Multi-stage chemical carcinogenesis in mouse skin: fundamentals and applications

Nat Protoc. 2009;4(9):1350-62. doi: 10.1038/nprot.2009.120. Epub 2009 Aug 27.


For more than 60 years, the chemical induction of tumors in mouse skin has been used to study mechanisms of epithelial carcinogenesis and evaluate modifying factors. In the traditional two-stage skin carcinogenesis model, the initiation phase is accomplished by the application of a sub-carcinogenic dose of a carcinogen. Subsequently, tumor development is elicited by repeated treatment with a tumor-promoting agent. The initiation protocol can be completed within 1-3 h depending on the number of mice used; whereas the promotion phase requires twice weekly treatments (1-2 h) and once weekly tumor palpation (1-2 h) for the duration of the study. Using the protocol described here, a highly reproducible papilloma burden is expected within 10-20 weeks with progression of a portion of the tumors to squamous cell carcinomas within 20-50 weeks. In contrast to complete skin carcinogenesis, the two-stage model allows for greater yield of premalignant lesions, as well as separation of the initiation and promotion phases.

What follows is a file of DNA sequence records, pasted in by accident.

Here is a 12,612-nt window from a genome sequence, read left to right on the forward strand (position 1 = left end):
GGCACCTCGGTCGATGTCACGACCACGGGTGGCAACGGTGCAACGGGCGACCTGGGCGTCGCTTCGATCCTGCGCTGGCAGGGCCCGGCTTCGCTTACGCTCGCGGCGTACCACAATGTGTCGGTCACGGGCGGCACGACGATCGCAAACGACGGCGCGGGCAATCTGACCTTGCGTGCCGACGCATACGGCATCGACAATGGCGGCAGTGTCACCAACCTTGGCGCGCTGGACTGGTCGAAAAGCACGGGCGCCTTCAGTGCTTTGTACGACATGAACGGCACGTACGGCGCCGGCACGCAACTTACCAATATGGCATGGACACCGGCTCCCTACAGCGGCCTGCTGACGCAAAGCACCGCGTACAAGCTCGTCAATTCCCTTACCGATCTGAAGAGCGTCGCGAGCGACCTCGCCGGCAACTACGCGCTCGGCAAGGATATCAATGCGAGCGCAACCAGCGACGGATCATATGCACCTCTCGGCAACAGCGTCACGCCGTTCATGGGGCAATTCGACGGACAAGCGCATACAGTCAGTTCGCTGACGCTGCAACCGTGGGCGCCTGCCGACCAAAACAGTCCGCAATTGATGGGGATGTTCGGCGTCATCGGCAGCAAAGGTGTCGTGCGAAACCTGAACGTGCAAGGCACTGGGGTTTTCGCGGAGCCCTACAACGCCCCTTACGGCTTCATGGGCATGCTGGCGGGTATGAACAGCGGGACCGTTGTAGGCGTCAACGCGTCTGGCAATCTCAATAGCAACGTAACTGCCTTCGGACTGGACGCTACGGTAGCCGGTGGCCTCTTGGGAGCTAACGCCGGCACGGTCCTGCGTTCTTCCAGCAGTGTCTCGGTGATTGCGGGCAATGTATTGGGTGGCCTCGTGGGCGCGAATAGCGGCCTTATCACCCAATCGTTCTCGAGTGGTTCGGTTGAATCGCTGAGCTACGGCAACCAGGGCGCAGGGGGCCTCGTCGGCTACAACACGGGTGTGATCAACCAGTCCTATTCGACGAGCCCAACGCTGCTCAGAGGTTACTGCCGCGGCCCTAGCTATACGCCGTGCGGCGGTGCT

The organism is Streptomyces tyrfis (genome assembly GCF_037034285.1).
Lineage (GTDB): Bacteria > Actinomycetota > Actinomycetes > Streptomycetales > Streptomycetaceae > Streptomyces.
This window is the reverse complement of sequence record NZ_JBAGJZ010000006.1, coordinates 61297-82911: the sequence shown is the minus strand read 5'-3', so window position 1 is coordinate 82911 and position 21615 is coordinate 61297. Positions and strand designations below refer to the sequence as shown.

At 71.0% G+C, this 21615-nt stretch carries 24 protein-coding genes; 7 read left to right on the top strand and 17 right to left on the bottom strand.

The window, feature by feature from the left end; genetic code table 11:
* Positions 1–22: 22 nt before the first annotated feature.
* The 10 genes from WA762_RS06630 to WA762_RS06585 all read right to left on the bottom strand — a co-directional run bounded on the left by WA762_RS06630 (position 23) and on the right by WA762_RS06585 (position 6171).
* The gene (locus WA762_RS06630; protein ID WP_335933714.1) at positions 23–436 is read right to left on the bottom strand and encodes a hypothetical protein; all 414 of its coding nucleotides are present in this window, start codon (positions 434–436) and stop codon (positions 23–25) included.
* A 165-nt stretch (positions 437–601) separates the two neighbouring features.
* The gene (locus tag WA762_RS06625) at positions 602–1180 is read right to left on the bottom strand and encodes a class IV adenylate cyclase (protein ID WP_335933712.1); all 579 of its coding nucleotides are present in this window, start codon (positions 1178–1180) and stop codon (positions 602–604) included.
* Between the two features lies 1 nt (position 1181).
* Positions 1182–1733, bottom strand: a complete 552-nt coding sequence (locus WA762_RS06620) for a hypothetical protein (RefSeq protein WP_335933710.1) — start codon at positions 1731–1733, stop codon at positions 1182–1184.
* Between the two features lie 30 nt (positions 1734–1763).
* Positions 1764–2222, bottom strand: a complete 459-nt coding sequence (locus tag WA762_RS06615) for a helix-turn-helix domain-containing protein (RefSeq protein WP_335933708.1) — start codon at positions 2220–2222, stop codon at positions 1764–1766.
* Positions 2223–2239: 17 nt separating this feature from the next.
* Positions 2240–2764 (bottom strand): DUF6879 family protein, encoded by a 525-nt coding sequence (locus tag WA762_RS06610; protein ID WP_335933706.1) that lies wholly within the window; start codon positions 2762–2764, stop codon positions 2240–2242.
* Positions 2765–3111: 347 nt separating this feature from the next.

Publication types

  • Research Support, N.I.H., Extramural

MeSH terms

  • Animals
  • Carcinogens / toxicity
  • Carcinoma, Squamous Cell / chemically induced*
  • Disease Models, Animal*
  • Mice
  • Papilloma / chemically induced*
  • Skin Neoplasms / chemically induced*


  • Carcinogens